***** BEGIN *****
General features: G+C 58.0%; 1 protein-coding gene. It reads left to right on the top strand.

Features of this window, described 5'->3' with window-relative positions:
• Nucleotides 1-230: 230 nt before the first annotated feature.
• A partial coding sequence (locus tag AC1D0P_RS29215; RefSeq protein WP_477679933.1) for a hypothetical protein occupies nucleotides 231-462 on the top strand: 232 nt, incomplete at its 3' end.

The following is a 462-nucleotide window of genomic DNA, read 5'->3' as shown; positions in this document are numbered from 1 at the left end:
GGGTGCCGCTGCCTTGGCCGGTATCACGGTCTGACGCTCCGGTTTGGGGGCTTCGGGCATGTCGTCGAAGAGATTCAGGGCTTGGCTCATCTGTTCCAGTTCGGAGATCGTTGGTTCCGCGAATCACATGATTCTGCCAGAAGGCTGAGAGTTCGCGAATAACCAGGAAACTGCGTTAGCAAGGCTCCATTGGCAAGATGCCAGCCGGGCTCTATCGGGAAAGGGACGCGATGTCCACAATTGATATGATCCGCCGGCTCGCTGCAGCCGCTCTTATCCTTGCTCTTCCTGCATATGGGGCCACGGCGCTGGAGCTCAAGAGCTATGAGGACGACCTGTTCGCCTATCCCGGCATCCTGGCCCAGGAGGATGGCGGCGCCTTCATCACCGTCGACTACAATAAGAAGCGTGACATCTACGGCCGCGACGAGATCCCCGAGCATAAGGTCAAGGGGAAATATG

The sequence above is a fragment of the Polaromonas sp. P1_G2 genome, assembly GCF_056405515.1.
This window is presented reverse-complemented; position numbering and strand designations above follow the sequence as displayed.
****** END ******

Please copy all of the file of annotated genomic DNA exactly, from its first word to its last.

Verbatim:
General features: G+C 58.0%; 1 protein-coding gene. It reads left to right on the top strand.

Features of this window, described 5'->3' with window-relative positions:
• Nucleotides 1-230: 230 nt before the first annotated feature.
• A partial coding sequence (locus tag AC1D0P_RS29215; RefSeq protein WP_477679933.1) for a hypothetical protein occupies nucleotides 231-462 on the top strand: 232 nt, incomplete at its 3' end.

The following is a 462-nucleotide window of genomic DNA, read 5'->3' as shown; positions in this document are numbered from 1 at the left end:
GGGTGCCGCTGCCTTGGCCGGTATCACGGTCTGACGCTCCGGTTTGGGGGCTTCGGGCATGTCGTCGAAGAGATTCAGGGCTTGGCTCATCTGTTCCAGTTCGGAGATCGTTGGTTCCGCGAATCACATGATTCTGCCAGAAGGCTGAGAGTTCGCGAATAACCAGGAAACTGCGTTAGCAAGGCTCCATTGGCAAGATGCCAGCCGGGCTCTATCGGGAAAGGGACGCGATGTCCACAATTGATATGATCCGCCGGCTCGCTGCAGCCGCTCTTATCCTTGCTCTTCCTGCATATGGGGCCACGGCGCTGGAGCTCAAGAGCTATGAGGACGACCTGTTCGCCTATCCCGGCATCCTGGCCCAGGAGGATGGCGGCGCCTTCATCACCGTCGACTACAATAAGAAGCGTGACATCTACGGCCGCGACGAGATCCCCGAGCATAAGGTCAAGGGGAAATATG

The sequence above is a fragment of the Polaromonas sp. P1_G2 genome, assembly GCF_056405515.1.
This window is presented reverse-complemented; position numbering and strand designations above follow the sequence as displayed.